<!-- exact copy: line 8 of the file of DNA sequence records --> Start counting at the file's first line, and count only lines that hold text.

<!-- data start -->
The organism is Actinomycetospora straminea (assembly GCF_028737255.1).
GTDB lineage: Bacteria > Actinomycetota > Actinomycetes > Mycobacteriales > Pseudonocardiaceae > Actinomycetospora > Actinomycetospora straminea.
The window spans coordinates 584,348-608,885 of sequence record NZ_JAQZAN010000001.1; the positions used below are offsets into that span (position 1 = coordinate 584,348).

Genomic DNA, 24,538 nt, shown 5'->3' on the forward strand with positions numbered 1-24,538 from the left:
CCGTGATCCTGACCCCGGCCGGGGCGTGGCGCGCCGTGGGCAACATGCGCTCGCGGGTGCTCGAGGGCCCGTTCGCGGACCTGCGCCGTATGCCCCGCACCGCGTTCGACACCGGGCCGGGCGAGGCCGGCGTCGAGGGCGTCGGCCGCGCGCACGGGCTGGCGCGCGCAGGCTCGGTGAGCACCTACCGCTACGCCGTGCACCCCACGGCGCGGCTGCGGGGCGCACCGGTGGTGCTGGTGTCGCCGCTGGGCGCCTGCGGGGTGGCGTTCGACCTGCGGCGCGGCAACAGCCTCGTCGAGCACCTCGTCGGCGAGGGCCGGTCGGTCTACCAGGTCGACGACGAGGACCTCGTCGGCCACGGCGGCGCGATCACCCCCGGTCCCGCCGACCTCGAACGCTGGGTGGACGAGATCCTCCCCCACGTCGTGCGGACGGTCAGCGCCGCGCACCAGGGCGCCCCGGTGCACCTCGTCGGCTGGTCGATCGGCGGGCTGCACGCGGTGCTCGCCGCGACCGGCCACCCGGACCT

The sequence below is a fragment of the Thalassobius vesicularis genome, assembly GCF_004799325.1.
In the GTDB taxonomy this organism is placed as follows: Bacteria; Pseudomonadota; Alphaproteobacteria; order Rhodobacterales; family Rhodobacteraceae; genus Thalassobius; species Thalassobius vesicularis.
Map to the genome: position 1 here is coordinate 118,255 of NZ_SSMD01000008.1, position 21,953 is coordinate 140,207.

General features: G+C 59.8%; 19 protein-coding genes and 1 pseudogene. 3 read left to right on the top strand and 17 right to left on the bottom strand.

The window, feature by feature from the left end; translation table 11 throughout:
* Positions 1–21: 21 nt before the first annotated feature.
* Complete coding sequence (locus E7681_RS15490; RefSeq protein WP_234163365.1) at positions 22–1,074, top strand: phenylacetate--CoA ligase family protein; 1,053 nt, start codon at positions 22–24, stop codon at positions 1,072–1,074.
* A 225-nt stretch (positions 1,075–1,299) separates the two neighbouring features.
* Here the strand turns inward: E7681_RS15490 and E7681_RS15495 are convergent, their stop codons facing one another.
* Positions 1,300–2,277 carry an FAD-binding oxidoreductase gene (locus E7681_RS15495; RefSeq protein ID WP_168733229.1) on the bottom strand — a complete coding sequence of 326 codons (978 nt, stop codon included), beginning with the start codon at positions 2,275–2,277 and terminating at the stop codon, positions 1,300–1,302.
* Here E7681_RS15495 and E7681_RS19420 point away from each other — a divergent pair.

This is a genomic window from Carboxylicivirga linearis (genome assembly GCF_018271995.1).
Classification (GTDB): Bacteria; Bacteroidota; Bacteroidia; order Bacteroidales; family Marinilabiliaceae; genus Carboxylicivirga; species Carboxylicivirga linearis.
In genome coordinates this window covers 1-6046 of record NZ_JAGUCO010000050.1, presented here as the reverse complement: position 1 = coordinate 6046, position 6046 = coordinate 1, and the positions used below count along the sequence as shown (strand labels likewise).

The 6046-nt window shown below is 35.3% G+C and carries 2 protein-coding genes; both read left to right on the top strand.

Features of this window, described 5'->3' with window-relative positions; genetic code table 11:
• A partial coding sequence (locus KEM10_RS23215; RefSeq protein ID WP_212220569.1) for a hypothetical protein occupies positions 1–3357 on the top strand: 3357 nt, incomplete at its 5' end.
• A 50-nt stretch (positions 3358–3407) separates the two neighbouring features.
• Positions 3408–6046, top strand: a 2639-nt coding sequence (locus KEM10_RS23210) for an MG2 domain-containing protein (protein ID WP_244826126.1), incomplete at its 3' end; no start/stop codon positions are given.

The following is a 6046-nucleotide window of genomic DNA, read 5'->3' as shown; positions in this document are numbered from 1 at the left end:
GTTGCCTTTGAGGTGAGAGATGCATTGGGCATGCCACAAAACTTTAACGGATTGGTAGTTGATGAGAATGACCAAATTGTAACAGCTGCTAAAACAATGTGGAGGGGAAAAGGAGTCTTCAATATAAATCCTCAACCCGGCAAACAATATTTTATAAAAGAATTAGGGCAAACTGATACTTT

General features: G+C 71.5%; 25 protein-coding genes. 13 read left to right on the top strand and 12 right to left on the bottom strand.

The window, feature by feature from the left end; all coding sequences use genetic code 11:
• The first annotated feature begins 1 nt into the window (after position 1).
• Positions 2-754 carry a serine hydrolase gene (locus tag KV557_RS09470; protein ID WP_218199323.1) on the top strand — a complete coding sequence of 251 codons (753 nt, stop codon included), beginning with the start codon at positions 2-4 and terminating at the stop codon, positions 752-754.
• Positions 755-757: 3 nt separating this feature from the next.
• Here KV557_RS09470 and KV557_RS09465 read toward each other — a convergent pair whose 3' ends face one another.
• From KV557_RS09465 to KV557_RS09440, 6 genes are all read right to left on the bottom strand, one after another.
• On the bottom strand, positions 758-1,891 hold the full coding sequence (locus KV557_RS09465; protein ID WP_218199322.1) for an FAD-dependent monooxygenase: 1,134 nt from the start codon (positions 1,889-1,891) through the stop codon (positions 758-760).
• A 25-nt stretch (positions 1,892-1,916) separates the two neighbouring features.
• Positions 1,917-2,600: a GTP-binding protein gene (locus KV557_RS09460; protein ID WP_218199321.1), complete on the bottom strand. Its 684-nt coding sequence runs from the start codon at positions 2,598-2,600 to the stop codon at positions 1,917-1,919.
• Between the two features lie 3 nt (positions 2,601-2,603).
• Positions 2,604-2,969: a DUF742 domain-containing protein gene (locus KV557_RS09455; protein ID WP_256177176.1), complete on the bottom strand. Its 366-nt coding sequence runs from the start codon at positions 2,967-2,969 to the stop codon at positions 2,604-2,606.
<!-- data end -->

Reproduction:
Map to the genome: position 1 here is coordinate 118,255 of NZ_SSMD01000008.1, position 21,953 is coordinate 140,207.